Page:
Sometime in the course of my Saturday morning errands I had picked up a copy of The Onion. Slurping noon coffee now at the kitchen table, I’m leafing through the thing. Suddenly my coffee mug is hanging in midair, jaw gone slack like some neglected hound of a man, as I take in the little ad at the bottom of the page. Friday, October 13th- Michael Ian Black and Michael Showalter live at the Metro. That was yesterday. The Onion, which comes out every Thursday, had been good enough to tell me. The only person who let me down was yours truly. I just blew it. I love those guys. I watched the The State back when I was in fifth grade. Both MTV and myself were young, earnest, respectable entities capable of enthusiasm and positive change.

I’ve seen Wet Hot American Summer a dozen times, including with several girls one on one, absorbing the comedic genius of the movie as it radiates off the screen, making it my very own drizzling safflower oil on my crotchless leather chaps as I see her start to give me that look, (you know which look I’m talking about). I am an obnoxious conversational missionary of the grossly under-appreciated “Stella”. I think The Baxter was the fucking dutchess and totally hysterical. I can’t wait for the upcoming The Ten.

I guess you could say I’d built up an embarrassing one-way relationship with the media I chose to consume, a genuine case of cult-fandom. The fact that I had utterly dropped the ball on that Friday’s show, then, spiraled me for about five gut-churning minutes into a crisis of identification, smarting and shiftless in the wake of my self-betrayal. Why wasn’t I hip to that gig, goddammit!? Why!? Soon enough, soothed in the embrace of Cognitive Dissonance herself, I came to realize why news of Michael Ian Black and Michael Showalter’s engagement at the Metro that Friday had evaded me. Many weeks before I had already consecrated myself as spectator to another cult-comedic legend, Steven Wright, whose show I had gone to see that very same Friday night. What had been an accident became, by force of necessity, a principle. Steven Wright, still abdomen-wrenching, red-in-the-face funny here and now, meant something.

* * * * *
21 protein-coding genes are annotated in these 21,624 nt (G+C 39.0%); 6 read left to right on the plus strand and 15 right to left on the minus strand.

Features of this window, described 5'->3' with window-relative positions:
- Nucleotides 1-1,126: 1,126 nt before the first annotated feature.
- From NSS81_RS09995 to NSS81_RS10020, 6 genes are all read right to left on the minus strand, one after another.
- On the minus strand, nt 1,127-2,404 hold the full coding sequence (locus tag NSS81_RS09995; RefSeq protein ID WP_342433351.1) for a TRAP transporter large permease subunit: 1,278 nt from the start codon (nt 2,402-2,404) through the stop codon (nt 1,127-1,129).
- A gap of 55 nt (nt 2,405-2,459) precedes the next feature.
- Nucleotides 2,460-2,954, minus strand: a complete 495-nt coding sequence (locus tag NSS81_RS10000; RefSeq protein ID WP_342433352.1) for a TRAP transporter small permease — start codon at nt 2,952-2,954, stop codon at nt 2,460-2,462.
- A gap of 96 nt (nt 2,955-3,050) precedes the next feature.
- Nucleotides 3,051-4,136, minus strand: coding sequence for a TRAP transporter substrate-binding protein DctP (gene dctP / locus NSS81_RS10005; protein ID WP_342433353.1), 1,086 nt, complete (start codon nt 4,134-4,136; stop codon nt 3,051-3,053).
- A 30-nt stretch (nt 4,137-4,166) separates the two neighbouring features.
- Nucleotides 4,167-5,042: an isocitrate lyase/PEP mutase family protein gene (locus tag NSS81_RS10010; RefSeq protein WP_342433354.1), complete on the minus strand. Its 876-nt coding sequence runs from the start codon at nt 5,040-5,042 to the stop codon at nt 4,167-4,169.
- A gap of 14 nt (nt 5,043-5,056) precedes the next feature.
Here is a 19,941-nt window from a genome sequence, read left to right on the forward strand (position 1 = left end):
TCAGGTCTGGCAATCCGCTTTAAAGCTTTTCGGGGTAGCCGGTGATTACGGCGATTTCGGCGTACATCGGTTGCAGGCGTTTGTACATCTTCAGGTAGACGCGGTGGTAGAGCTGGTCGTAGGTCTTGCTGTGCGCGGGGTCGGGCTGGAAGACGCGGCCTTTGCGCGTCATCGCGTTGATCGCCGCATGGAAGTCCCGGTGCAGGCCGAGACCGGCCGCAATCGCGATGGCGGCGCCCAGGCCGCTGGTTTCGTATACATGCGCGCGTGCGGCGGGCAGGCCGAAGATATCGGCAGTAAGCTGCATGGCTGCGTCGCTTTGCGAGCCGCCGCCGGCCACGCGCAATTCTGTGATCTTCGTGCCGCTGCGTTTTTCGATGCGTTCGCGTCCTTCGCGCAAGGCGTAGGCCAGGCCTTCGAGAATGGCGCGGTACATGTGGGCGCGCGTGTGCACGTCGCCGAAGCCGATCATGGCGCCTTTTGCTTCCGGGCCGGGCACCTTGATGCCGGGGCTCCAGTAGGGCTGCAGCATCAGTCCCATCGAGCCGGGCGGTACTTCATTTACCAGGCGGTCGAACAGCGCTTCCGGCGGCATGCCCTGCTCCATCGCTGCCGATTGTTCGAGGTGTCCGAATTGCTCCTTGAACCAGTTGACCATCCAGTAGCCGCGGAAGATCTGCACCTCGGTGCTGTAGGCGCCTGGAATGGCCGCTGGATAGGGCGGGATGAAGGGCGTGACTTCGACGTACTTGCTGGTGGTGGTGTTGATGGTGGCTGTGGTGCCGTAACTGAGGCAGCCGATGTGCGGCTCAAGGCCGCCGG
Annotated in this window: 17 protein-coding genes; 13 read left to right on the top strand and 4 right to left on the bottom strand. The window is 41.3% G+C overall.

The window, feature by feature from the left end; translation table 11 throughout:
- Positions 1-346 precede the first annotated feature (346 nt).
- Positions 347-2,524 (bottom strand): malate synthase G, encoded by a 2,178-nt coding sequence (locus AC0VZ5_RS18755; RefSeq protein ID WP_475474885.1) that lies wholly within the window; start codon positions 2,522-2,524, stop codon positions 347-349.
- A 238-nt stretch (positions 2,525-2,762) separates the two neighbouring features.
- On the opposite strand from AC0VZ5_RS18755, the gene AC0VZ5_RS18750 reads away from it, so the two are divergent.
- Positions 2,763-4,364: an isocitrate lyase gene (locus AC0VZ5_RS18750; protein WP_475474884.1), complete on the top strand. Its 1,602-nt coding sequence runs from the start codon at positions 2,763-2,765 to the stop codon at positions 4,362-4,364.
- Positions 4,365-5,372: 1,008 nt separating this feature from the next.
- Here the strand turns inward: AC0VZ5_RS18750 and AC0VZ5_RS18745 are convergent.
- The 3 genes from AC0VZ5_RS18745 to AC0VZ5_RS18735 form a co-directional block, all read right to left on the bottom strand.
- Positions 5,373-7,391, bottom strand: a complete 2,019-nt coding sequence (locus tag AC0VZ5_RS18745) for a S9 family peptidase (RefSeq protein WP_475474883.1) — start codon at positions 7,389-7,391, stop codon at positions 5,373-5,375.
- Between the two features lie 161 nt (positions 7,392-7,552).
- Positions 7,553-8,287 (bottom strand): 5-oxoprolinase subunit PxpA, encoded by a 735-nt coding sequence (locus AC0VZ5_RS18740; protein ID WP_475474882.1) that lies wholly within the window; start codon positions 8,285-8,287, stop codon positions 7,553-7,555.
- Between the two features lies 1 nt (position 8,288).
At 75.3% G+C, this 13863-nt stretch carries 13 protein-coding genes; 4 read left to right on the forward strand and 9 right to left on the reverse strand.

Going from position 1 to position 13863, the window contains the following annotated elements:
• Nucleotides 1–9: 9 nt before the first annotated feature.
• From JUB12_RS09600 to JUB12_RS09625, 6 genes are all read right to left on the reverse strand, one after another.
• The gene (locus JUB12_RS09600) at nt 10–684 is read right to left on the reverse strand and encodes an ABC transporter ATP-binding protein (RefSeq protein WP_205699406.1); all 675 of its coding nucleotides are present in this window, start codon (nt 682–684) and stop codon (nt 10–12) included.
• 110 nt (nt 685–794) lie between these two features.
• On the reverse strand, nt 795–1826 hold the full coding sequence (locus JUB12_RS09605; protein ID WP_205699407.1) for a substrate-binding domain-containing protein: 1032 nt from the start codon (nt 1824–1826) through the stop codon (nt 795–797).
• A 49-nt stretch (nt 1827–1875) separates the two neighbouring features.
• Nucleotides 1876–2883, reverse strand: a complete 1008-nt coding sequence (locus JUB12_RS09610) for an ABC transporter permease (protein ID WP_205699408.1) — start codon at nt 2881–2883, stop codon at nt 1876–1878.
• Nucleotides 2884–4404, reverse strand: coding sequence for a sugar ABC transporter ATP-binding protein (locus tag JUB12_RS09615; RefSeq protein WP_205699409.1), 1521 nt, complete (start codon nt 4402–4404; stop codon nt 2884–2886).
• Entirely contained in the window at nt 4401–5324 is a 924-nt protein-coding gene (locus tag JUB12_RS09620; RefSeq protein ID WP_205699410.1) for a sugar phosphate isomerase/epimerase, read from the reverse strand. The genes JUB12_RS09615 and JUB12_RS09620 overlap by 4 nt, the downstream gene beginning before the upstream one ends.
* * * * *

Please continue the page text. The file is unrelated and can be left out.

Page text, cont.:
Alongside Rock and Jazz, stand-up comedy is the third great Anglo-Afro-Judaeo-American popular performance art, and like those of its somewhat distant musical cousins, stand-up comedy’s lore and lorists are obsessed with spawning - lineage and influence, mutations, ages, periods, rises and falls and demises and sacred sites born and desecrated (the late CBGB comes to mind). Your faithful correspondent counts himself among these adenoidal, hairy-palmed theorists.

The Modern Comic Tradition in America, tracing the development of urban and suburban culture from turn-of-the-century vaudeville halls to the mass media of radio, film, television, and the current digital plasm, is marked at its midsection by a schism between the Structural and Post-Structural comedic schools. Prior to the Counterculture, almost all comedy was Structural - the Marx Brothers, the Three Stooges, Charlie Chaplin, and Laurel and Hardy. The concept of Form at play was at once modernist and ethnically traditional for participants in this comedic tradition - a fortuitous harmony of time, place, and craft. No matter how outlandish or apparently casual the action or premise, the principle was the same. Comedy was a finely tuned technical orchestration.